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On October 13 the Air Force did a flyover in honor of Texas’ newest Blue Star Memorial marker located at the T. Boone Pickens Hospice and Palliative Care Center (12477 Merit Dr, Dallas, TX 75251). This is of significance, as this is the third Blue Star Memorial in Dallas. The marker was unveiled during a dedication ceremony, preceded with remarks from Tim Mallad, CEO of Presbyterian Communities and Services; and Dana Harkey, president of Designers and Diggers Garden Study Club. The dedication ceremony included an invocation and benediction, patriotic music, flag presentation by the color guard, and the playing of taps. Approximately 200 people were in attendance, and among them there was active members of the military as well as veterans and their loved ones.

 

“This is an incredible honor, and we are pleased to be the third site in Dallas to receive a Blue Star Memorial marker,” said Mallad. “This is a living tribute that honors all of the men and women who served, are serving or will serve in the United States armed forces. We are honored that the Designers and Diggers Garden Study Club voted to provide the funds for the Blue Star Memorial Marker, its installation and the maintenance of the garden in which the memorial will be placed. We are thankful that Harriet Gibbs, chairman of the dedication ceremony, suggested the T. Boone Pickens Hospice and Palliative Care Center as a suitable place for the next marker in Dallas. She has a personal connection with Faith Presbyterian Hospice, as she served as a chairman in the Each Moments Matter Luncheon and learned of the opening of the new hospice center through her ties with the organization. We serve many veterans and the marker will be a meaningful tribute to them and their families.”

 

The markers are always paired with plants so that the memorial is a living one. The hope is that it will evoke inspiration and gratitude in those who see it and stop to reflect on the service and sacrifice of the U.S. Armed Forces.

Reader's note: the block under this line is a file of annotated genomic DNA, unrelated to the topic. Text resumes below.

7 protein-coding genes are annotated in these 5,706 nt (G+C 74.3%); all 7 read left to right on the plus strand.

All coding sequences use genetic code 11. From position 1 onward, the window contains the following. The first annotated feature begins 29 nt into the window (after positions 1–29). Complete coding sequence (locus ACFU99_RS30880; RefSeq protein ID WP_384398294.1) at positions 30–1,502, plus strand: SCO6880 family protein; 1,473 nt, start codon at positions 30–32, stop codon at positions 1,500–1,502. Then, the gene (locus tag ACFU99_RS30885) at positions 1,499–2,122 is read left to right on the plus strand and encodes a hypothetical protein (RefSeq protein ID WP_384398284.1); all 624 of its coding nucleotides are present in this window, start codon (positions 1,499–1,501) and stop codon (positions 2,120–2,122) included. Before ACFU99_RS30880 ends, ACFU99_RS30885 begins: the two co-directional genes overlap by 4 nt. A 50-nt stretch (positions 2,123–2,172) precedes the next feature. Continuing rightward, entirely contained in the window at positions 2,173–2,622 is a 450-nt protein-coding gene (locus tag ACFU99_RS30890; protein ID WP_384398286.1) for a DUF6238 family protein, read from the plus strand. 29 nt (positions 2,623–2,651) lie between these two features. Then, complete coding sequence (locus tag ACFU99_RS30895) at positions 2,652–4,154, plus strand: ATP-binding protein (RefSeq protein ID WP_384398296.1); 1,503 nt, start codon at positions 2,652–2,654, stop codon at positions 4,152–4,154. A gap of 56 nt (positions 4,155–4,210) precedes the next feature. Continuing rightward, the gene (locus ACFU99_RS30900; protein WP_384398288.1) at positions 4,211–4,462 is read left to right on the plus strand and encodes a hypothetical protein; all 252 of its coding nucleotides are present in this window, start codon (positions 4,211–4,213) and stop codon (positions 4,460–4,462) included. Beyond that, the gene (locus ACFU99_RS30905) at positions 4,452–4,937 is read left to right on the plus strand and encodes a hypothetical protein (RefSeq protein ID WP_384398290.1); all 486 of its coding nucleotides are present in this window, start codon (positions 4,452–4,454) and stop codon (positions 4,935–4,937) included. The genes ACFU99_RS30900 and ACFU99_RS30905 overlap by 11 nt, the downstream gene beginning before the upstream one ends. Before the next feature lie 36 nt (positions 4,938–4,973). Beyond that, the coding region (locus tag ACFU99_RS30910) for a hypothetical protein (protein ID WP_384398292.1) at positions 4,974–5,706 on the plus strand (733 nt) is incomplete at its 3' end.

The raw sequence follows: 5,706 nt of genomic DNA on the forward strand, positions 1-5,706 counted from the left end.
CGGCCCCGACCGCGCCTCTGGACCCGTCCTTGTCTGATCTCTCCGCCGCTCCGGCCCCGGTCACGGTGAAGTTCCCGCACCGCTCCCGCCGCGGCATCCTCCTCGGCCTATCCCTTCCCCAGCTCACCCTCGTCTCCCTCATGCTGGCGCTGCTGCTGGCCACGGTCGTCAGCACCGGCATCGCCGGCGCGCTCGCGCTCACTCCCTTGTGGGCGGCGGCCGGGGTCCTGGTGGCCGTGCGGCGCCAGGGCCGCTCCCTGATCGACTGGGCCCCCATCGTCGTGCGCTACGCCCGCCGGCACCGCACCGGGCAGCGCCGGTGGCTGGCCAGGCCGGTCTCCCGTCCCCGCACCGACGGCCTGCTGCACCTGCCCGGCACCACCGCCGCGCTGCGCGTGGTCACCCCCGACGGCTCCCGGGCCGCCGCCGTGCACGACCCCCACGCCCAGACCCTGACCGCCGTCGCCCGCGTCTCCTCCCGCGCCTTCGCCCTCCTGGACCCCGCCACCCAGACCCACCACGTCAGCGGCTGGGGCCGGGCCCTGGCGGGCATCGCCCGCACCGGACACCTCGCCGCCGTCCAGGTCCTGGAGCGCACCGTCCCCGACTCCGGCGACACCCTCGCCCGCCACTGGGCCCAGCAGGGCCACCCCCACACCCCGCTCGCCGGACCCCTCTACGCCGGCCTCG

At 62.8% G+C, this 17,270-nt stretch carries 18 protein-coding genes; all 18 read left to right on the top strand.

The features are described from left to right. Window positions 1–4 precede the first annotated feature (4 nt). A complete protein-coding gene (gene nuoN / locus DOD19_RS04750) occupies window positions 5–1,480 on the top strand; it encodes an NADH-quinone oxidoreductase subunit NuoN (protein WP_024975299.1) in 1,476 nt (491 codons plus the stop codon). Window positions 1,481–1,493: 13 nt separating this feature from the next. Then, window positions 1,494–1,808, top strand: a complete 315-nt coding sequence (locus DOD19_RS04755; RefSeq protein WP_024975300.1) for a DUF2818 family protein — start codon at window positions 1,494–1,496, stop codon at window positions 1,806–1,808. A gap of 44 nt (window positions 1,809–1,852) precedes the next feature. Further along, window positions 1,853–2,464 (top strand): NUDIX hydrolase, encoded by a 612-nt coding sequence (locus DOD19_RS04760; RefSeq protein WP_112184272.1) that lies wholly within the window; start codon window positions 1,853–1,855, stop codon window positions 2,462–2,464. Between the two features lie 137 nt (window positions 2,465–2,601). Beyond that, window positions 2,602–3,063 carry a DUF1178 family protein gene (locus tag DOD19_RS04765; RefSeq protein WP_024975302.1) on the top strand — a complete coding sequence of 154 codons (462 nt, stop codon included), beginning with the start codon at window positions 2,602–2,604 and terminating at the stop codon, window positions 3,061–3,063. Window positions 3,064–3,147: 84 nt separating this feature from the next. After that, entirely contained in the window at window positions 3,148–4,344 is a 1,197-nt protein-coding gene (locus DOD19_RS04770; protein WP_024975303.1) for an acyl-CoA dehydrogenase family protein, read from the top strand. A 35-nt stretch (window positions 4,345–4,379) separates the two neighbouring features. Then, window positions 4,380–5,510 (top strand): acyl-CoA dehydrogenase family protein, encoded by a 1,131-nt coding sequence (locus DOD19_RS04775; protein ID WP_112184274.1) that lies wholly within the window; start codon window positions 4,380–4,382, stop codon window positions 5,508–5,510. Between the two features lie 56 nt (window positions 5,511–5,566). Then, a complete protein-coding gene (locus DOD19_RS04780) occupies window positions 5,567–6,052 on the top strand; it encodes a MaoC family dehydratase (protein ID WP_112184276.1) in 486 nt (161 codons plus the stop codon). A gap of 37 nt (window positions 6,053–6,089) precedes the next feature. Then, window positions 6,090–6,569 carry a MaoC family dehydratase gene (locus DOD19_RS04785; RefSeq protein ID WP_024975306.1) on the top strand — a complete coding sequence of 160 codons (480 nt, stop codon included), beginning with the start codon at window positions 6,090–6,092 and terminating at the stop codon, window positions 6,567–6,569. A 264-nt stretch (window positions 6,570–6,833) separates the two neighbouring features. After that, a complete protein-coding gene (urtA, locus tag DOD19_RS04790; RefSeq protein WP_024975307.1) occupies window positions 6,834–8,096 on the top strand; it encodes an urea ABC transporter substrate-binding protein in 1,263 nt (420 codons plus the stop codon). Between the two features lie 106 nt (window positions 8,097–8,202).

“It is a privilege for our garden club to sponsor this Blue Star Memorial at the Pickens Hospice Center today,” said Gibbs. “Veterans’ issues have been a project area for our club for many years. This setting is a perfect location to remember with gratitude and honor those men and women who have protected our country and will continue to do so in the future. We must never forget their sacrifice, the huge debt of gratitude that is owed and that we only enjoy the liberties we have because they served to protect them. Patients, families, staff and those who enjoy walking the lake path will view this marker and be reminded to honor all those who defend our freedom.”

 

The Blue Star Memorial Program began with the planting of 8,000 Dogwood trees by the New Jersey Council of Garden Clubs in 1944 as a living memorial to veterans of World War II. In 1945, the National Council of State Garden Clubs adopted this program and created a Blue Star Highway system which covers thousands of miles across the Continental United States, Alaska, and Hawaii. They envisioned a “ribbon of living memorial plantings traversing every state.” The first year after the program was adopted, seven states placed markers. By the end of 1949, more than 33 states were participating and more than 16,000 miles were dedicated, with large metal Blue Star Memorial Highway Markers placed at appropriate locations along the way. The Blue Star became an icon in World War II and was seen on flags and banners in homes for sons and daughters away at war, as well as in churches and businesses. It is still a symbol that people recognize to this day.

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